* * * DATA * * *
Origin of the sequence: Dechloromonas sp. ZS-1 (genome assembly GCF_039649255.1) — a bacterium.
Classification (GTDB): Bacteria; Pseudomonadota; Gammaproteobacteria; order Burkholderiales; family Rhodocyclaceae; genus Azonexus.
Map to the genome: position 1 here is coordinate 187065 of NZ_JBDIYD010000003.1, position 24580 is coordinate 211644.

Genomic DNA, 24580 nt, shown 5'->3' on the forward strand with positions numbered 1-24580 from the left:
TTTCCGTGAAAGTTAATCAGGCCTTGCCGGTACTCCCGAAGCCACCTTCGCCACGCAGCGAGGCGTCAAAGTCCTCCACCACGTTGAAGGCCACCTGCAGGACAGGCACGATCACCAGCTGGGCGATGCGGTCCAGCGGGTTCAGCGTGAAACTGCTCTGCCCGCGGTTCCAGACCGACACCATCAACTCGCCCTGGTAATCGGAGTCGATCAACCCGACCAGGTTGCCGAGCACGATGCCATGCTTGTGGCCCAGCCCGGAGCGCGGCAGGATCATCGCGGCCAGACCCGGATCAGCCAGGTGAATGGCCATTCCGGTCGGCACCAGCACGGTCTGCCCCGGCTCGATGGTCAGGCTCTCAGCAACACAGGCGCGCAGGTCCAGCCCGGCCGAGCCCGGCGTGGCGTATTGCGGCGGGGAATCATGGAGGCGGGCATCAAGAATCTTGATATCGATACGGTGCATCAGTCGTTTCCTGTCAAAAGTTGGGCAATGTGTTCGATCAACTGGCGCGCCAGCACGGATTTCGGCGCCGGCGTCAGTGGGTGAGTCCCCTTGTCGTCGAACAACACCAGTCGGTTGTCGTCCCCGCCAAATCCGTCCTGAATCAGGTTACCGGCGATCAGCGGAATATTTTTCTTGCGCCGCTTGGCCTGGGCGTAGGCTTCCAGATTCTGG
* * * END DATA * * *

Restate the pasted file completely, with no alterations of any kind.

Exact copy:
Origin of the sequence: Dechloromonas sp. ZS-1 (genome assembly GCF_039649255.1) — a bacterium.
Classification (GTDB): Bacteria; Pseudomonadota; Gammaproteobacteria; order Burkholderiales; family Rhodocyclaceae; genus Azonexus.
Map to the genome: position 1 here is coordinate 187065 of NZ_JBDIYD010000003.1, position 24580 is coordinate 211644.

Genomic DNA, 24580 nt, shown 5'->3' on the forward strand with positions numbered 1-24580 from the left:
TTTCCGTGAAAGTTAATCAGGCCTTGCCGGTACTCCCGAAGCCACCTTCGCCACGCAGCGAGGCGTCAAAGTCCTCCACCACGTTGAAGGCCACCTGCAGGACAGGCACGATCACCAGCTGGGCGATGCGGTCCAGCGGGTTCAGCGTGAAACTGCTCTGCCCGCGGTTCCAGACCGACACCATCAACTCGCCCTGGTAATCGGAGTCGATCAACCCGACCAGGTTGCCGAGCACGATGCCATGCTTGTGGCCCAGCCCGGAGCGCGGCAGGATCATCGCGGCCAGACCCGGATCAGCCAGGTGAATGGCCATTCCGGTCGGCACCAGCACGGTCTGCCCCGGCTCGATGGTCAGGCTCTCAGCAACACAGGCGCGCAGGTCCAGCCCGGCCGAGCCCGGCGTGGCGTATTGCGGCGGGGAATCATGGAGGCGGGCATCAAGAATCTTGATATCGATACGGTGCATCAGTCGTTTCCTGTCAAAAGTTGGGCAATGTGTTCGATCAACTGGCGCGCCAGCACGGATTTCGGCGCCGGCGTCAGTGGGTGAGTCCCCTTGTCGTCGAACAACACCAGTCGGTTGTCGTCCCCGCCAAATCCGTCCTGAATCAGGTTACCGGCGATCAGCGGAATATTTTTCTTGCGCCGCTTGGCCTGGGCGTAGGCTTCCAGATTCTGG